Nevertheless, it is often extraordinary just what she does do. For instance I knew a family of girls upon whose college education an immense sum had been expended, and whose intellectual arrogance I never have seen equalled. When their father failed and died, leaving not so much as a small life insurance, what did they do? Teach? Write? Edit? Become some rich and ignorant man's secretary? Not a bit of it. They cooked. Always noted in their palmy days for their "table," and addicted to relieving the travail of intellect with the sedative of the homeliest of the minor arts, they began on preserves for the Woman's Exchange; and half the rich women in town were up at their house day after day stirring molten masses in a huge pot on a red-hot range.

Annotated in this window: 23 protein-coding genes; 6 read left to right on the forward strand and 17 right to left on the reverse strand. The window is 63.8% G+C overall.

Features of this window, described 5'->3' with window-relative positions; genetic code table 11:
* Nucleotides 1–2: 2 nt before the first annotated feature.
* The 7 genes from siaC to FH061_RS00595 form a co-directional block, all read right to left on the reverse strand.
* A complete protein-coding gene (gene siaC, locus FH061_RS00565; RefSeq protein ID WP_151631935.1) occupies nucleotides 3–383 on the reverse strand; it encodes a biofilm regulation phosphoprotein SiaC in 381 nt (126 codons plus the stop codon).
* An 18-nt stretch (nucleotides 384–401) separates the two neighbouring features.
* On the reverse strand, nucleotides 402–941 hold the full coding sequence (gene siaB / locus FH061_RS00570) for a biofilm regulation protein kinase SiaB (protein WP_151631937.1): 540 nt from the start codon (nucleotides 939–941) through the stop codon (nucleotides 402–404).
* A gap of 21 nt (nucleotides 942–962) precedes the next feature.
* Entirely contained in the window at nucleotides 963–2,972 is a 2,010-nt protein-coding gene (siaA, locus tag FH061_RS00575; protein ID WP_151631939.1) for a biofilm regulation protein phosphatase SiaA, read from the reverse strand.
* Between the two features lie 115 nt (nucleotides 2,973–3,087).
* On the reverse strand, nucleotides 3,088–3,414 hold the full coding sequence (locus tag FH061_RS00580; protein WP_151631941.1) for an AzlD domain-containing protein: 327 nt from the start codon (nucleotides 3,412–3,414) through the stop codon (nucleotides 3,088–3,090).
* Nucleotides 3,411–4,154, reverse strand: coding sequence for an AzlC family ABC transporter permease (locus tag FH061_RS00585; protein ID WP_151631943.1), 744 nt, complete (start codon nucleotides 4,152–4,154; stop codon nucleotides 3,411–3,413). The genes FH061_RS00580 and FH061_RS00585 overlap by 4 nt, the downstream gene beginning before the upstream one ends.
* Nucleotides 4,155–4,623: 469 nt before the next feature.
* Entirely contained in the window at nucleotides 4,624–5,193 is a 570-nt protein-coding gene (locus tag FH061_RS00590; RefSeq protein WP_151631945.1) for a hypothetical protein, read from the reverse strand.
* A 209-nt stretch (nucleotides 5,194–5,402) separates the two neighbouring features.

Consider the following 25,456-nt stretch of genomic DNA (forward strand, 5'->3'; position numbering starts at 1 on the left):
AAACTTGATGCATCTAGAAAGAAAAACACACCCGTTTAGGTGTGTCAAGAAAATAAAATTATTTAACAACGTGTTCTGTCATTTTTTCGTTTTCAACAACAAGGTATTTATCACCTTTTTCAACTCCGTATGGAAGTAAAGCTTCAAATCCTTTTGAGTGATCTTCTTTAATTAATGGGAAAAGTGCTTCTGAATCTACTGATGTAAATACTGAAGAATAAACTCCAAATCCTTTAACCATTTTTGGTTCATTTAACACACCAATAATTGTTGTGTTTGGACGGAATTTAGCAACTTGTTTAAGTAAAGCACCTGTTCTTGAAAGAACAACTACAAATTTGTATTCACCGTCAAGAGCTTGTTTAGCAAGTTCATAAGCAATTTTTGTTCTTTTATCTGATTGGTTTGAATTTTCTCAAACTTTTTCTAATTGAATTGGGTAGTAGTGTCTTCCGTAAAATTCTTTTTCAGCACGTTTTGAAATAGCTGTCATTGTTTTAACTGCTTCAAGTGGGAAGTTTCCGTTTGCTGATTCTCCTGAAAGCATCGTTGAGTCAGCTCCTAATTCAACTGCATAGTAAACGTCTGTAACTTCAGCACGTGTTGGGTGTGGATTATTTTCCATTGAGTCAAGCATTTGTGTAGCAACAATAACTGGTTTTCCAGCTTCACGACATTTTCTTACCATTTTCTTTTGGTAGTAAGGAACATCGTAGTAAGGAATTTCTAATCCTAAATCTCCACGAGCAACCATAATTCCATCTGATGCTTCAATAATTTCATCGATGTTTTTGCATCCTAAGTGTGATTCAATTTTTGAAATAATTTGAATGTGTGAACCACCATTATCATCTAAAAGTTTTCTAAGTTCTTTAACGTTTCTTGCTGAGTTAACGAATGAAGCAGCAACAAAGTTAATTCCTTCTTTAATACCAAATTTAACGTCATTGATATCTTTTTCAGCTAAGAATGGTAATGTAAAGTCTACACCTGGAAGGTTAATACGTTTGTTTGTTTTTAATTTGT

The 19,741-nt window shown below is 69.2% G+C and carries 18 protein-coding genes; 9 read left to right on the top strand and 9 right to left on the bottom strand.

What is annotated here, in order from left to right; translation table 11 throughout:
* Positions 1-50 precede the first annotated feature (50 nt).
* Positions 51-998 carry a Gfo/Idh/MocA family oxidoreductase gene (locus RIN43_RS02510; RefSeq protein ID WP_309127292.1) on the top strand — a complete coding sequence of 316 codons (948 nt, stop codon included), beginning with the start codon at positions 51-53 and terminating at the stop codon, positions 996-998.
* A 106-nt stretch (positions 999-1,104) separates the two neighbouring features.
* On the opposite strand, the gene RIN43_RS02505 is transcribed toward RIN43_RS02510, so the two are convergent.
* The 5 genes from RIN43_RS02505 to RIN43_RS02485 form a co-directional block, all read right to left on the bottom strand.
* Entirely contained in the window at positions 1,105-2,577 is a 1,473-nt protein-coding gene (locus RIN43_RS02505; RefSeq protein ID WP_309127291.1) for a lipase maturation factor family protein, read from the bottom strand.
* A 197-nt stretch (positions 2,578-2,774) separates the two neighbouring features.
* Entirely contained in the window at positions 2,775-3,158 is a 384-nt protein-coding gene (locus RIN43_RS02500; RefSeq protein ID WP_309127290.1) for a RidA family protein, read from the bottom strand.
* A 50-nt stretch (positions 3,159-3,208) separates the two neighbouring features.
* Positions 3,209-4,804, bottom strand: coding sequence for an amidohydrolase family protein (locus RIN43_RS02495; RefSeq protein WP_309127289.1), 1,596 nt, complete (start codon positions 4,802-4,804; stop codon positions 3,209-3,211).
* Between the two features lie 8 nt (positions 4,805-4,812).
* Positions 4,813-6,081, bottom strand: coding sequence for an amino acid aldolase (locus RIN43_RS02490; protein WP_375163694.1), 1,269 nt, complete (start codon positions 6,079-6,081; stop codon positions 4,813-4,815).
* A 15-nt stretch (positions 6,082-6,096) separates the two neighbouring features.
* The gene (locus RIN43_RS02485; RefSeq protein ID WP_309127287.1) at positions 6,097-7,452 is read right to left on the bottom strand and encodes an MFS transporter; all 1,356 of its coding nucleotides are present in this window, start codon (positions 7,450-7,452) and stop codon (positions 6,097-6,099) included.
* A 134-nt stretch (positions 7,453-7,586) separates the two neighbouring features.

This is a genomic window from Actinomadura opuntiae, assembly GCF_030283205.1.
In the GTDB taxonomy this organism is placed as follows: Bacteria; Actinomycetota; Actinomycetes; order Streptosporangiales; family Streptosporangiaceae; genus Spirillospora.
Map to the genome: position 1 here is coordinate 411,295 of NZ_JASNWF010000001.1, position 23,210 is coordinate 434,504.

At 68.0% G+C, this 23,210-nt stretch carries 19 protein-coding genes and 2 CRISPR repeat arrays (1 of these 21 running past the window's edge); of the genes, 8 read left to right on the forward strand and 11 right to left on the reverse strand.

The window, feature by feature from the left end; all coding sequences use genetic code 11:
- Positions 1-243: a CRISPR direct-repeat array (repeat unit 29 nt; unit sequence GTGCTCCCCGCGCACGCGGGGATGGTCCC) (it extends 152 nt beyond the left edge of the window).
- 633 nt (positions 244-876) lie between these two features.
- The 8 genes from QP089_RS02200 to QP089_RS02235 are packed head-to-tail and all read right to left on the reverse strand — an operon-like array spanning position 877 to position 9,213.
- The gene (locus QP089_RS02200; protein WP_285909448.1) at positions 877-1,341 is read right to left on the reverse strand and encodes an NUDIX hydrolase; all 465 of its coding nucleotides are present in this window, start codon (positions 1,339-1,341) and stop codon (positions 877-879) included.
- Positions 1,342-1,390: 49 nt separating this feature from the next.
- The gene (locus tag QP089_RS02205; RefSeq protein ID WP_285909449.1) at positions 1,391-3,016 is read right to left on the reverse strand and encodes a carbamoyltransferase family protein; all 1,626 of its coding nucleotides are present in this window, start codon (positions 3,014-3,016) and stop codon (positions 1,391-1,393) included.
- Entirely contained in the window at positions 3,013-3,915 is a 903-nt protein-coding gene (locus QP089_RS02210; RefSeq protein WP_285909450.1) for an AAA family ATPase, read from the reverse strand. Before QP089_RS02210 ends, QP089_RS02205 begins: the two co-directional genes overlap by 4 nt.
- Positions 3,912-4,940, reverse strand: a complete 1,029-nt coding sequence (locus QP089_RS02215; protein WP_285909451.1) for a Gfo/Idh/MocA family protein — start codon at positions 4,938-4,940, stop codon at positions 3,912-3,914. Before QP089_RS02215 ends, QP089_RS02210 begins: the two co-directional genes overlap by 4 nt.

It was sometime before they were taken seriously, and, particularly after the enthusiasm of their friends waned, there was a time of hard anxious struggle. But they were robust and determined, and in time they launched out as caterers and worked up a first-class business. They took their confections to the rear entrances of their friends' houses on festive occasions and accepted both pay and tips with lively gratitude. They educated their younger brothers and lost their arrogance. They never lost their friends.